Masen nevertheless sticks with his squad until its members all begin dying of some unknown disease. He leaves and attempts to find Josella, but his only lead is an address left behind by the now-departed members of Beadley's group. Thrown together with a repentant Coker, he drives to the place, a country estate named Tynsham in Wiltshire, but neither Beadley nor Josella is there; Durrant has taken charge and organised the community along "Christian" lines. Masen and Coker fruitlessly search for Beadley and Josella for several days, before Bill remembers a chance comment Josella made about a country home in Sussex. He sets off in search of it, while Coker returns to Tynsham.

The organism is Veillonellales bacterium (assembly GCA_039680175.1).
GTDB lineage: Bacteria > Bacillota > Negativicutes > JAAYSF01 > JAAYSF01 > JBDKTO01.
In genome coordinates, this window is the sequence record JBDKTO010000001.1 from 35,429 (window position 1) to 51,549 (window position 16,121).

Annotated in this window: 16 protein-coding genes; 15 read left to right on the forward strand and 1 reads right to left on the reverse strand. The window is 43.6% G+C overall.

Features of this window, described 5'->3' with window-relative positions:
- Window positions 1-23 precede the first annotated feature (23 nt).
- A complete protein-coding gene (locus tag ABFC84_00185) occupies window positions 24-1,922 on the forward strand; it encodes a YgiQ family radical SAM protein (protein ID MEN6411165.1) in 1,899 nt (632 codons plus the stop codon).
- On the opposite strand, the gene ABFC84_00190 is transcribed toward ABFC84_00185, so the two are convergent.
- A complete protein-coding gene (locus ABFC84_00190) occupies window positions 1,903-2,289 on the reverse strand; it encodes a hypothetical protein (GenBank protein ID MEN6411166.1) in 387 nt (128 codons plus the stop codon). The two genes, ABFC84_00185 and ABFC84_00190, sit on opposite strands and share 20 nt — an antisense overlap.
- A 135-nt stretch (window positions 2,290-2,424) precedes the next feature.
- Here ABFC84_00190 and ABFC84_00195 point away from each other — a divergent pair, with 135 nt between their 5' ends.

Bill is joined by a young sighted girl named Susan; they succeed in locating Josella, who is indeed at the Sussex house. Bill and Josella consider themselves to be married, and see Susan as their daughter. They attempt to make the Sussex farm into a self-sufficient colony, but with only marginal success, as the triffids grow ever more numerous, crowding in and surrounding their small island of civilization. Years pass, during which it becomes steadily harder to keep out the encroaching plants.